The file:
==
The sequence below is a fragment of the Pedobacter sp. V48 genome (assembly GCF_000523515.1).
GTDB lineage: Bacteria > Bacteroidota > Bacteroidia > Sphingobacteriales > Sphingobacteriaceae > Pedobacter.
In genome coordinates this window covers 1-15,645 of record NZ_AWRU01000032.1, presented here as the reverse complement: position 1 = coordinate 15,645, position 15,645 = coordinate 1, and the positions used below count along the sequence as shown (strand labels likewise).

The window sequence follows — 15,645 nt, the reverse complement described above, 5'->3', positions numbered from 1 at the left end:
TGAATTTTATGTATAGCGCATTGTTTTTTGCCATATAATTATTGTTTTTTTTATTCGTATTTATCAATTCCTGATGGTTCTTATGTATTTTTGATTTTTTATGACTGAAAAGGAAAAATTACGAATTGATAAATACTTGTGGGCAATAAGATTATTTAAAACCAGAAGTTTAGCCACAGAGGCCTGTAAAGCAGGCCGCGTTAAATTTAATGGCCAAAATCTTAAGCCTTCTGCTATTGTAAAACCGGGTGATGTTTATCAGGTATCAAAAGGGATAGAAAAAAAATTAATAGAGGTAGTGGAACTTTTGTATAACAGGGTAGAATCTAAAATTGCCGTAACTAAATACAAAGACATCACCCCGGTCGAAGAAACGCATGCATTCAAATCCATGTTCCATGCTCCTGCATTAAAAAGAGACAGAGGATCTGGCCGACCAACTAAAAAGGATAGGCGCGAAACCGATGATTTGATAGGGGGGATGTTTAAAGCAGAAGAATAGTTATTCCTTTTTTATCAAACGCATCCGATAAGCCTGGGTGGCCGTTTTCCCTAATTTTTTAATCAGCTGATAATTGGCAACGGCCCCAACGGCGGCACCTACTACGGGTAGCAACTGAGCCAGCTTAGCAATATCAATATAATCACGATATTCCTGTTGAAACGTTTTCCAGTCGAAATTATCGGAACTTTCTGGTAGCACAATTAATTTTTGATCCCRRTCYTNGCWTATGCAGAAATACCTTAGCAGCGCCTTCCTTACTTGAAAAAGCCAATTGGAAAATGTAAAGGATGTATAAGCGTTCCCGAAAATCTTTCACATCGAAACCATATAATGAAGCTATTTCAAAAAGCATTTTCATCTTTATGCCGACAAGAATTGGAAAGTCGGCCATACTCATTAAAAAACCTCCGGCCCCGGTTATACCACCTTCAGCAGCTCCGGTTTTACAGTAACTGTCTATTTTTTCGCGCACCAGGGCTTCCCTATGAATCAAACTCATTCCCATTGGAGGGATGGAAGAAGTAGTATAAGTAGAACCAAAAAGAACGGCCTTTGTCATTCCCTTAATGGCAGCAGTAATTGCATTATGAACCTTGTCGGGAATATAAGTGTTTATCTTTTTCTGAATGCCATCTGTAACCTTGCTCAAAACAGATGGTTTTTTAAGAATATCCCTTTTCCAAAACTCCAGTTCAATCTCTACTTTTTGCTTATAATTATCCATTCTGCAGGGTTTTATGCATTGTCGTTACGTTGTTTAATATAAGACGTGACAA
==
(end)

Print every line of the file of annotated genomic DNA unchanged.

The sequence below is a fragment of the Pedobacter sp. V48 genome (assembly GCF_000523515.1).
GTDB lineage: Bacteria > Bacteroidota > Bacteroidia > Sphingobacteriales > Sphingobacteriaceae > Pedobacter.
In genome coordinates this window covers 1-15,645 of record NZ_AWRU01000032.1, presented here as the reverse complement: position 1 = coordinate 15,645, position 15,645 = coordinate 1, and the positions used below count along the sequence as shown (strand labels likewise).

The window sequence follows — 15,645 nt, the reverse complement described above, 5'->3', positions numbered from 1 at the left end:
TGAATTTTATGTATAGCGCATTGTTTTTTGCCATATAATTATTGTTTTTTTTATTCGTATTTATCAATTCCTGATGGTTCTTATGTATTTTTGATTTTTTATGACTGAAAAGGAAAAATTACGAATTGATAAATACTTGTGGGCAATAAGATTATTTAAAACCAGAAGTTTAGCCACAGAGGCCTGTAAAGCAGGCCGCGTTAAATTTAATGGCCAAAATCTTAAGCCTTCTGCTATTGTAAAACCGGGTGATGTTTATCAGGTATCAAAAGGGATAGAAAAAAAATTAATAGAGGTAGTGGAACTTTTGTATAACAGGGTAGAATCTAAAATTGCCGTAACTAAATACAAAGACATCACCCCGGTCGAAGAAACGCATGCATTCAAATCCATGTTCCATGCTCCTGCATTAAAAAGAGACAGAGGATCTGGCCGACCAACTAAAAAGGATAGGCGCGAAACCGATGATTTGATAGGGGGGATGTTTAAAGCAGAAGAATAGTTATTCCTTTTTTATCAAACGCATCCGATAAGCCTGGGTGGCCGTTTTCCCTAATTTTTTAATCAGCTGATAATTGGCAACGGCCCCAACGGCGGCACCTACTACGGGTAGCAACTGAGCCAGCTTAGCAATATCAATATAATCACGATATTCCTGTTGAAACGTTTTCCAGTCGAAATTATCGGAACTTTCTGGTAGCACAATTAATTTTTGATCCCRRTCYTNGCWTATGCAGAAATACCTTAGCAGCGCCTTCCTTACTTGAAAAAGCCAATTGGAAAATGTAAAGGATGTATAAGCGTTCCCGAAAATCTTTCACATCGAAACCATATAATGAAGCTATTTCAAAAAGCATTTTCATCTTTATGCCGACAAGAATTGGAAAGTCGGCCATACTCATTAAAAAACCTCCGGCCCCGGTTATACCACCTTCAGCAGCTCCGGTTTTACAGTAACTGTCTATTTTTTCGCGCACCAGGGCTTCCCTATGAATCAAACTCATTCCCATTGGAGGGATGGAAGAAGTAGTATAAGTAGAACCAAAAAGAACGGCCTTTGTCATTCCCTTAATGGCAGCAGTAATTGCATTATGAACCTTGTCGGGAATATAAGTGTTTATCTTTTTCTGAATGCCATCTGTAACCTTGCTCAAAACAGATGGTTTTTTAAGAATATCCCTTTTCCAAAACTCCAGTTCAATCTCTACTTTTTGCTTATAATTATCCATTCTGCAGGGTTTTATGCATTGTCGTTACGTTGTTTAATATAAGACGTGACAA